Living in Switzerland For Members

Five things you should know if you're a cross-border worker in Switzerland

Helena Bachmann
Helena Bachmann - [email protected]
Five things you should know if you're a cross-border worker in Switzerland
A skier hits the slopes past a banner showing Swiss border above the ski resort of Zermatt in the Swiss Alps on November 28, 2020. - As EU countries debate a bloc-wide ban on ski holidays to curb coronavirus infections, downhill enthusiasts may be tempted to head to non-member Switzerland, where the winter season is well underway. (Photo by Fabrice COFFRINI / AFP)

There are a record number of "frontalier" workers in Switzerland or "grenzgänger" as they are called in German. Here's some important info that cross-border workers in Switzerland should know about.


Statistics show that a record number of 325, 291 workers from France, Germany, and Italy commute to their jobs in Switzerland every day. These G-permit holders work mostly in Geneva, Ticino, and Basel, but some are employed in other cantons as well.
Whatever canton you work in, there are many modalities you have to familiarise yourself with.

1: Health insurance

All frontaliers or grenzgänger must be insured against illness in Switzerland from the first day of their employment.

If you are a EU/EFTA national, you have a choice between the Swiss system or the coverage in your country of residence. This is called “right of option”. 

If you don’t want to be insured in Switzerland, you must submit a request for exemption to the health insurance services of the canton where you work within three months. After this deadline, the Swiss authorities will automatically sign you up for compulsory insurance coverage, choosing a carrier on your behalf.

If you are a French cross-border worker with Swiss insurance exemption, you must complete the form 'Choix du système d'assurance-maladie' of the French Caisse primaire d'assurance-maladie (CPAM), and return it within three months to the relevant authority in the canton in which you work. 


G permit holders who are not EU/EFTA nationals don’t have the ‘right of option’. They must be covered by a Swiss insurance.

Also, Swiss employers must take out accident insurance for their employees. For those who work less than eight hours a week, the insurance will cover workplace accidents only. Employees who work more than eight hours weekly will have insurance against non-occupational accidents as well — for instance, if something happens on the way to or from work.

2. Unemployment benefits

Contributions for unemployment benefits are automatically deducted from your salary. If you lose your job in Switzerland because your employer discontinued your contract, you would have to claim benefits from the unemployment office in your country of residence. In such a case, request a PD U1 form from the Swiss unemployment office, as well an international employment certificate from your former Swiss employer. 

In case of ‘partial unemployment’, that is, if your work hours are reduced, or if the company you work for temporarily or definitely ceases its activities, then you are entitled to Swiss benefits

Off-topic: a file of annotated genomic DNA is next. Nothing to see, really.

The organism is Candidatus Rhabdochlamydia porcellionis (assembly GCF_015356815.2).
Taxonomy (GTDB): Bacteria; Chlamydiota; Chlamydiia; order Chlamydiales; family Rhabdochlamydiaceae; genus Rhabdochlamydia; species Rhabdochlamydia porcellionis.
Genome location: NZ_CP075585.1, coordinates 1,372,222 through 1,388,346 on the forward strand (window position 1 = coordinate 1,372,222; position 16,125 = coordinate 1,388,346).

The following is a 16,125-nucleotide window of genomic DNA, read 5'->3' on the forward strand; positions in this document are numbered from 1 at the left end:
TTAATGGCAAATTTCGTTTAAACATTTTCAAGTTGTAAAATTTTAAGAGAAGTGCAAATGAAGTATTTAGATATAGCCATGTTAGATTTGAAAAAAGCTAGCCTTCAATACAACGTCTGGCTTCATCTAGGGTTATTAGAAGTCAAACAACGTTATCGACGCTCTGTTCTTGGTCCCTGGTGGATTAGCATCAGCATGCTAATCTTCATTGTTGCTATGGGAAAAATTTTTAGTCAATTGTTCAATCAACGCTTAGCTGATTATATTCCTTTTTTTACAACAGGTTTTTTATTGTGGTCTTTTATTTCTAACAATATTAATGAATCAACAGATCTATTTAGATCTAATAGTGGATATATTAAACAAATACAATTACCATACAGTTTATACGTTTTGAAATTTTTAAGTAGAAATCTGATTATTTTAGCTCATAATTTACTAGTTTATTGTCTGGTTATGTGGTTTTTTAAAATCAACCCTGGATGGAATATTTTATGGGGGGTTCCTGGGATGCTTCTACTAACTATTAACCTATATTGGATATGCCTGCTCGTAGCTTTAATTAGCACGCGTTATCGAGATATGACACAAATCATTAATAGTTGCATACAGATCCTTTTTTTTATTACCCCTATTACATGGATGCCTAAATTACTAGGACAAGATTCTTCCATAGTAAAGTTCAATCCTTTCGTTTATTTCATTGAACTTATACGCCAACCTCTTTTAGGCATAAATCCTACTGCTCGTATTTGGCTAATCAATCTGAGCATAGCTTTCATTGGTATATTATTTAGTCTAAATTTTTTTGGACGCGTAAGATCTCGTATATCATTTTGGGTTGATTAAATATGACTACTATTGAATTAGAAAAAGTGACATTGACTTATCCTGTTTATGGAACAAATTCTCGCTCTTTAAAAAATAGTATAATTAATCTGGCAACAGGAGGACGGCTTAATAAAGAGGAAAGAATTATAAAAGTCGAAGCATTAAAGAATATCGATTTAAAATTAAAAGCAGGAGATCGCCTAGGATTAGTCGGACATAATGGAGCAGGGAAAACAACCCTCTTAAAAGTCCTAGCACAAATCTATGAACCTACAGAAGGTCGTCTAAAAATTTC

3. Taxes

Taxation is a complicated matter for everyone, but even more so for cross-border workers. Normally, you pay Swiss taxes automatically, because your Swiss employer deducts them from your monthly salary.

Switzerland has double-taxation agreements with over 80 countries. This means that your Swiss taxes are deducted from your tax liability in your country of residence. You have to provide your Swiss salary statements to tax authorities in your home country as proof of tax payment.


Now, if you are a citizen of France, things are a bit different. If you work in cantons other than Geneva, then your taxes are collected by French authorities. However, if your place of employment is Geneva, you pay taxes in Switzerland.

If you reside in Germany but spend more than 60 nights per year in Switzerland for work-related reasons, you pay taxes in Switzerland rather than in Germany.

4. Bank accounts

Your Swiss employers will expect you to have a bank account in Switzerland into which they can deposit your salary directly.

However, some banks don’t accept customers who have no permanent residence in Switzerland. Others will accept cross-border workers but will charge them additional fees, which can amount to several hundred francs a year. Keep in mind that fees vary from one bank to another, so it is best to check.

Some financial institutions, like Banque Cantonale Vaudoise and Valiant Bank, do offer free accounts. UBS offers them to border workers who live in Germany, France, Italy or Austria, if at least 500 francs per month is deposited into the account.

Your salary will be paid in Swiss francs, but you can withdraw euros at most Bancomats in Switzerland free of charge.

5. Driving

You can use a private car registered in a EU country to commute to and from your Swiss workplace, but you cannot use your vehicle for work in Switzerland — such as, for instance, delivering goods or running errands for your employer.

If you remain in Switzerland during the work week and go home only on weekends, you must obtain a permit for your car from the Swiss customs office.

And if you drive your employer’s car registered in Switzerland, you can only use it to commute to and from work, not for any private business.

Also remember that you need a "motorway sticker" or "vignette" to drive in Switzerland  It is renewable every year and costs 40 francs.



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